Cutting the Cord
At the University of Hawaii, students can really cut loose … of their fixed Internet connections
During most of Tyson Yamada’s college years at the University of Hawaii, it was almost a chore to access the Internet on the Manoa campus. The computer labs were often too crowded. And there were few spots where students could plug their laptops into the campus’s wired network.
About a year and a half ago, the university began rolling out Wi-Fi technology on campus. Suddenly, accessing the Internet became much more convenient for Yamada, as well as for the rest of the student body. The new infrastructure allows access without the use of wires, cables or fixed connections. Best of all, students and staff can log on from many common-use areas throughout the campus, including cafeterias, libraries and most outdoor mall areas.
“Last semester, I logged on a lot in between classes to do some school work, e-mail, browse the Web,” Yamada says. “It’s so much more convenient.”
Wi-Fi stands for Wireless Fidelity, which is based on IEEE 802.11b technology. But don’t let the geekspeak intimidate you. It’s less complicated than it sounds, at least for university users. They need only three things to access the Wi-Fi network: a laptop, a wireless card (which cost around $50) and a login and password.
For UH Manoa’s IT department, however, it’s a bit more intricate. Wi-Fi operates on a frequency reserved for radio devices. Throughout the campus, the department has set up more than 75 access point routers (plugged into the existing wired network) that basically serve as transmitters. Wireless cards, which are either built in or can be inserted into laptops, act as receivers.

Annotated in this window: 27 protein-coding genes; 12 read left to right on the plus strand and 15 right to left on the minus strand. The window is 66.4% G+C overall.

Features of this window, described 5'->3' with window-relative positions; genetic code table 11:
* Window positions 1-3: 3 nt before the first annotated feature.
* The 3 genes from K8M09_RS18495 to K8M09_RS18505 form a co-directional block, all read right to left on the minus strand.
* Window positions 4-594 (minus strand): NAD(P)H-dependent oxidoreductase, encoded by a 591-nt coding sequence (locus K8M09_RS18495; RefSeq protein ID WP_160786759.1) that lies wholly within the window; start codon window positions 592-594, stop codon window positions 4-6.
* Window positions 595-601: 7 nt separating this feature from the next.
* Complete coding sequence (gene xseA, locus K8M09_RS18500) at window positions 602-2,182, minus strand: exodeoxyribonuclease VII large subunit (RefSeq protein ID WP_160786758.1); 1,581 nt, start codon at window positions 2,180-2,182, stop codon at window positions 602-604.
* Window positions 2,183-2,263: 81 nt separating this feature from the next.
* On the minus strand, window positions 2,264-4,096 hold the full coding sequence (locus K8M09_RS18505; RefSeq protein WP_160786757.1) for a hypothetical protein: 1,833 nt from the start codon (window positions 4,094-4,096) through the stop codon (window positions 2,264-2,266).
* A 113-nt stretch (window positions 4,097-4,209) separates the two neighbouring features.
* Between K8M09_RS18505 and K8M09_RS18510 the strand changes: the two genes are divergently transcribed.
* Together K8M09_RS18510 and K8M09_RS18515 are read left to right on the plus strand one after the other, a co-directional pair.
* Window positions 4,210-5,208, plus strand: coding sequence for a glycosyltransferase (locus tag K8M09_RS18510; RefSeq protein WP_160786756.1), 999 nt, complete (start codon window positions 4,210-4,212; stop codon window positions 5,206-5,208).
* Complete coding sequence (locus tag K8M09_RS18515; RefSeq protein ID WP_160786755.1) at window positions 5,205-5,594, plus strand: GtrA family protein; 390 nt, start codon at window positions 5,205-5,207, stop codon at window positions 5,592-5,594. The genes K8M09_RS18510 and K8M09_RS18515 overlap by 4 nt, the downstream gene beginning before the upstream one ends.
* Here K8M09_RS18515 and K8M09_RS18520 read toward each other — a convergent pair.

The Wi-Fi network can achieve speeds up to 11 megabits per second (Mbps). In typical situations, it will average between 2 Mbps to 5 Mbps, comparable to some cable modem speeds. “Transfer speeds will be degraded by the number of people using the network, your distance from an access point,” says Garret Yoshimi, UH telecommunications manager. “By all means, though, it’s more than adequate for casual use, e-mail and light Web surfing.”
UH Manoa has joined a growing number of Mainland colleges with some type of wireless network. Wi-Fi is quickly catching on outside of school walls, as well. “Hotspots,” or public areas where laptop users can access a wireless network, have popped up across in the country, in places such as airports, coffee shops, convention centers and hotels. In fact, research firm Gartner Inc. predicts the number of Wi-Fi users in North America will grow tenfold between 2003 to 2007, reaching 31 million.
Wi-Fi’s mainstream acceptance made it the obvious choice for UH Manoa’s IT department. “[That] translates into excellent choice and availability of equipment,” Yoshimi says. “Decent adoption of the technology also means that manufacturers will be inclined to invest in product development, including at least attempting to ensure that the imbedded base will be upwards compatible with future products.”
Earlier this year, UH Manoa received a $70,000 technology grant from Pepsi Bottling Group-Hawaii. The university applied half of the grant to “lighting up” its Campus Center, the heart of student activity on campus, with Wi-Fi access.
Yoshimi emphasizes that the Wi-Fi system works with the UH Manoa’s existing wired infrastructure. “A lot of people ask if Wi-Fi is a replacement for wired — absolutely not,” he says. “The wired network has more capability, more security. It can give you up to 100 Mbps, a significantly higher speed than the wireless network.” The university is continually looking at ways to boost security for the wireless network, Yoshimi says.
The department doesn’t track the number of students using the new system, but they can count Tyson Yamada as one of its fans. The marketing major was a frequent user up until his graduation in May. A few days after the commencement ceremony, he installed a Wi-Fi access point in his parents’ Kaimuki home, from which they also run their small business.
“It’s a specialty-advertising business, so now they can basically work from computers wherever they are in the house, wherever they want,” Yamada says. “It’s a concept I got from UH.”
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